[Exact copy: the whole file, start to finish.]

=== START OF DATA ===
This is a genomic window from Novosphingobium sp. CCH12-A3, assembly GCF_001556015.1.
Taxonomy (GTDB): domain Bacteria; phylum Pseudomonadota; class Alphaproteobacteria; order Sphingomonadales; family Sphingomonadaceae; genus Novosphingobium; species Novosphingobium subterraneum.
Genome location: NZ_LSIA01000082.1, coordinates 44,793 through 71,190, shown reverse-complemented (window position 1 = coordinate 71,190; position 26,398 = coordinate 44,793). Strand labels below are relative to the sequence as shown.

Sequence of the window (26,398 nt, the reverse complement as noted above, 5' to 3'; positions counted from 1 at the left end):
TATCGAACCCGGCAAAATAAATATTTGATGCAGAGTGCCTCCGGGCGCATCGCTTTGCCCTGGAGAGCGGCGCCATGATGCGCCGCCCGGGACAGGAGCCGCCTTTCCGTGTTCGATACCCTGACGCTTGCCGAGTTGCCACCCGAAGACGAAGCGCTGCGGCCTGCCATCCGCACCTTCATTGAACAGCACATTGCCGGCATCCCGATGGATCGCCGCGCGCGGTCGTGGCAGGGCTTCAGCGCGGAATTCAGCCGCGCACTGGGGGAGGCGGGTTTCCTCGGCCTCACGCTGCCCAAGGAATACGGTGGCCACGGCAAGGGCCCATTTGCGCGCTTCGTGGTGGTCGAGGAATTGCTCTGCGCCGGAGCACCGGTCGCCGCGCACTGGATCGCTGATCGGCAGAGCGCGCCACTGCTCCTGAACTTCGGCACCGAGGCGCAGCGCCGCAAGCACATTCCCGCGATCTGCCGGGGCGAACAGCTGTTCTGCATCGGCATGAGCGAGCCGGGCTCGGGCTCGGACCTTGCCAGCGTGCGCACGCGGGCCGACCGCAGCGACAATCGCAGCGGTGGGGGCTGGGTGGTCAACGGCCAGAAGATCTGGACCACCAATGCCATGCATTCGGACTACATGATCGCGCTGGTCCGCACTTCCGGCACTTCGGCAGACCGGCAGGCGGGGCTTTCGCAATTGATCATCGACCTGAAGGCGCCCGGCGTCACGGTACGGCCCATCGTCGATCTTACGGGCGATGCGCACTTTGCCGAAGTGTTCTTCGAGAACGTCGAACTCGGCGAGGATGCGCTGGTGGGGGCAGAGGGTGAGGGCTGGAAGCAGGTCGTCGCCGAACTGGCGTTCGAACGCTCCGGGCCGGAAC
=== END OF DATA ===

This is a genomic window from Novosphingobium sp. CCH12-A3, assembly GCF_001556015.1.
Taxonomy (GTDB): domain Bacteria; phylum Pseudomonadota; class Alphaproteobacteria; order Sphingomonadales; family Sphingomonadaceae; genus Novosphingobium; species Novosphingobium subterraneum.
Genome location: NZ_LSIA01000082.1, coordinates 44,793 through 71,190, shown reverse-complemented (window position 1 = coordinate 71,190; position 26,398 = coordinate 44,793). Strand labels below are relative to the sequence as shown.

Sequence of the window (26,398 nt, the reverse complement as noted above, 5' to 3'; positions counted from 1 at the left end):
TATCGAACCCGGCAAAATAAATATTTGATGCAGAGTGCCTCCGGGCGCATCGCTTTGCCCTGGAGAGCGGCGCCATGATGCGCCGCCCGGGACAGGAGCCGCCTTTCCGTGTTCGATACCCTGACGCTTGCCGAGTTGCCACCCGAAGACGAAGCGCTGCGGCCTGCCATCCGCACCTTCATTGAACAGCACATTGCCGGCATCCCGATGGATCGCCGCGCGCGGTCGTGGCAGGGCTTCAGCGCGGAATTCAGCCGCGCACTGGGGGAGGCGGGTTTCCTCGGCCTCACGCTGCCCAAGGAATACGGTGGCCACGGCAAGGGCCCATTTGCGCGCTTCGTGGTGGTCGAGGAATTGCTCTGCGCCGGAGCACCGGTCGCCGCGCACTGGATCGCTGATCGGCAGAGCGCGCCACTGCTCCTGAACTTCGGCACCGAGGCGCAGCGCCGCAAGCACATTCCCGCGATCTGCCGGGGCGAACAGCTGTTCTGCATCGGCATGAGCGAGCCGGGCTCGGGCTCGGACCTTGCCAGCGTGCGCACGCGGGCCGACCGCAGCGACAATCGCAGCGGTGGGGGCTGGGTGGTCAACGGCCAGAAGATCTGGACCACCAATGCCATGCATTCGGACTACATGATCGCGCTGGTCCGCACTTCCGGCACTTCGGCAGACCGGCAGGCGGGGCTTTCGCAATTGATCATCGACCTGAAGGCGCCCGGCGTCACGGTACGGCCCATCGTCGATCTTACGGGCGATGCGCACTTTGCCGAAGTGTTCTTCGAGAACGTCGAACTCGGCGAGGATGCGCTGGTGGGGGCAGAGGGTGAGGGCTGGAAGCAGGTCGTCGCCGAACTGGCGTTCGAACGCTCCGGGCCGGAAC